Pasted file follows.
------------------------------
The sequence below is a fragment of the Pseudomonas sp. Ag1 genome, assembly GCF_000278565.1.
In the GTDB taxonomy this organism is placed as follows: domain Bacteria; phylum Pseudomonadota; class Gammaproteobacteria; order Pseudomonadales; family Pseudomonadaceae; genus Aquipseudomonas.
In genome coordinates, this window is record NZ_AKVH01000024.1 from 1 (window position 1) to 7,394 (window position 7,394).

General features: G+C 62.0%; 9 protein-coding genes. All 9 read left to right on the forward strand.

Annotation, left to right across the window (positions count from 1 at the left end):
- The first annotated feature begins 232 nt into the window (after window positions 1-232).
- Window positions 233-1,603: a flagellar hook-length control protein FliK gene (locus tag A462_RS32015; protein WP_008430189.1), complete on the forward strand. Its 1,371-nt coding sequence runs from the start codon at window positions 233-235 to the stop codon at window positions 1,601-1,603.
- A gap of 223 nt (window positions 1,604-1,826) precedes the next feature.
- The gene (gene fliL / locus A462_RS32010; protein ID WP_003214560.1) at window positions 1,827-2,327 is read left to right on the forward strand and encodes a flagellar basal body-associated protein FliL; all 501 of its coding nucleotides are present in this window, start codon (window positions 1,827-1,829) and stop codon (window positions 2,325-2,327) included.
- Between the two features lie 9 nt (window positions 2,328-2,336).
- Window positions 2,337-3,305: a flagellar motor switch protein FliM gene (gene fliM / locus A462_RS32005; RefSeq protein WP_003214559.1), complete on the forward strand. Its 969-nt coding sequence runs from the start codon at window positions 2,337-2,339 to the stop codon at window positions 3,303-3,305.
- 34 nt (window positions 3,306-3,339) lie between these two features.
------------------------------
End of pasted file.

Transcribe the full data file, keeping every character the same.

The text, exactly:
The sequence below is a fragment of the Pseudomonas sp. Ag1 genome, assembly GCF_000278565.1.
In the GTDB taxonomy this organism is placed as follows: domain Bacteria; phylum Pseudomonadota; class Gammaproteobacteria; order Pseudomonadales; family Pseudomonadaceae; genus Aquipseudomonas.
In genome coordinates, this window is record NZ_AKVH01000024.1 from 1 (window position 1) to 7,394 (window position 7,394).

General features: G+C 62.0%; 9 protein-coding genes. All 9 read left to right on the forward strand.

Annotation, left to right across the window (positions count from 1 at the left end):
- The first annotated feature begins 232 nt into the window (after window positions 1-232).
- Window positions 233-1,603: a flagellar hook-length control protein FliK gene (locus tag A462_RS32015; protein WP_008430189.1), complete on the forward strand. Its 1,371-nt coding sequence runs from the start codon at window positions 233-235 to the stop codon at window positions 1,601-1,603.
- A gap of 223 nt (window positions 1,604-1,826) precedes the next feature.
- The gene (gene fliL / locus A462_RS32010; protein ID WP_003214560.1) at window positions 1,827-2,327 is read left to right on the forward strand and encodes a flagellar basal body-associated protein FliL; all 501 of its coding nucleotides are present in this window, start codon (window positions 1,827-1,829) and stop codon (window positions 2,325-2,327) included.
- Between the two features lie 9 nt (window positions 2,328-2,336).
- Window positions 2,337-3,305: a flagellar motor switch protein FliM gene (gene fliM / locus A462_RS32005; RefSeq protein WP_003214559.1), complete on the forward strand. Its 969-nt coding sequence runs from the start codon at window positions 2,337-2,339 to the stop codon at window positions 3,303-3,305.
- 34 nt (window positions 3,306-3,339) lie between these two features.